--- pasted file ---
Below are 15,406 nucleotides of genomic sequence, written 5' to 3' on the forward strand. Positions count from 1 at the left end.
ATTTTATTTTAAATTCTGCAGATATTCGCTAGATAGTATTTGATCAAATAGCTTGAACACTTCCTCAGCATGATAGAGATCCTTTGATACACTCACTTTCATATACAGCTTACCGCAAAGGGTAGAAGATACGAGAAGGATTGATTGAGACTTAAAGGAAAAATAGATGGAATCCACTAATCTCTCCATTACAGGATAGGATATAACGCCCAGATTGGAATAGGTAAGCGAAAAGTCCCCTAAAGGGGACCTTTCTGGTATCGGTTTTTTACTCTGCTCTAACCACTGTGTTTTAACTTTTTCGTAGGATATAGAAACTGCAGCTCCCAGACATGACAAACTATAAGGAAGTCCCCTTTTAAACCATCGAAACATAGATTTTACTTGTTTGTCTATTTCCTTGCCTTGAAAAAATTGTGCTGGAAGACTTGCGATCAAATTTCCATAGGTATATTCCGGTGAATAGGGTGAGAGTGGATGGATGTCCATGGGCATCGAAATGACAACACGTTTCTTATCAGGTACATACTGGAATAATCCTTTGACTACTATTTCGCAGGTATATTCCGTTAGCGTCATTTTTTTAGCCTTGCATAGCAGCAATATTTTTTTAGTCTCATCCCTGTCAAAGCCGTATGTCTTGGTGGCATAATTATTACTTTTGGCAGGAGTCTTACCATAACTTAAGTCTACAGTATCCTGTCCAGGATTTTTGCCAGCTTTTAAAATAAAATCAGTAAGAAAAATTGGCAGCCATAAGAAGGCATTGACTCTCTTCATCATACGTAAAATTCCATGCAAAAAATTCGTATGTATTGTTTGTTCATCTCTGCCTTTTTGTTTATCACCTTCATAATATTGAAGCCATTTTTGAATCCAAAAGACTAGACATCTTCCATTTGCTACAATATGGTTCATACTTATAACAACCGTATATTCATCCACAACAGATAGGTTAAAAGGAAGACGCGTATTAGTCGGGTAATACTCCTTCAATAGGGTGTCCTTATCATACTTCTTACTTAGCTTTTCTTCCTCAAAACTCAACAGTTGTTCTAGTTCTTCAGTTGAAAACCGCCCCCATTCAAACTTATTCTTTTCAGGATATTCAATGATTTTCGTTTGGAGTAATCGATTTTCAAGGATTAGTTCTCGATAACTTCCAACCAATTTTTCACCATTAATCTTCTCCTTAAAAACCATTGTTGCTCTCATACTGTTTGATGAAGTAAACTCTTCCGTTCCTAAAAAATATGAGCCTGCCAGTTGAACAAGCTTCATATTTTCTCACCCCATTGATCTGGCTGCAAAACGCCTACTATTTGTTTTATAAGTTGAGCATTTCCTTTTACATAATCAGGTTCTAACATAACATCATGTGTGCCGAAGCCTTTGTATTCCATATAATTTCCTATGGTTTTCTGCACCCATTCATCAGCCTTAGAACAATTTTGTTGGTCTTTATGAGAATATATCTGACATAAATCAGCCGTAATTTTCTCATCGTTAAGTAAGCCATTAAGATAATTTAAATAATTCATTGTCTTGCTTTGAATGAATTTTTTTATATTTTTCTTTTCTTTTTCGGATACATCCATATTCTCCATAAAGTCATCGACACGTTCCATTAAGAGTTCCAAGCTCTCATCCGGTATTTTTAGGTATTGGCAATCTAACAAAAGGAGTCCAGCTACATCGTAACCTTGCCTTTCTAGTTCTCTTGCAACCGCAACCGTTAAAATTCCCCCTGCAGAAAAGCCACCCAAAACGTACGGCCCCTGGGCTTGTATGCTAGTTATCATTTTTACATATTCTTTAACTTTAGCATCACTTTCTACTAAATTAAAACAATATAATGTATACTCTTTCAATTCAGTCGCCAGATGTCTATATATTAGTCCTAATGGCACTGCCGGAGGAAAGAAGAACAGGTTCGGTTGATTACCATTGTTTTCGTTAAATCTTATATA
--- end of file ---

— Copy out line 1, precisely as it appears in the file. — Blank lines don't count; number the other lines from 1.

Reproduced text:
Below are 15,406 nucleotides of genomic sequence, written 5' to 3' on the forward strand. Positions count from 1 at the left end.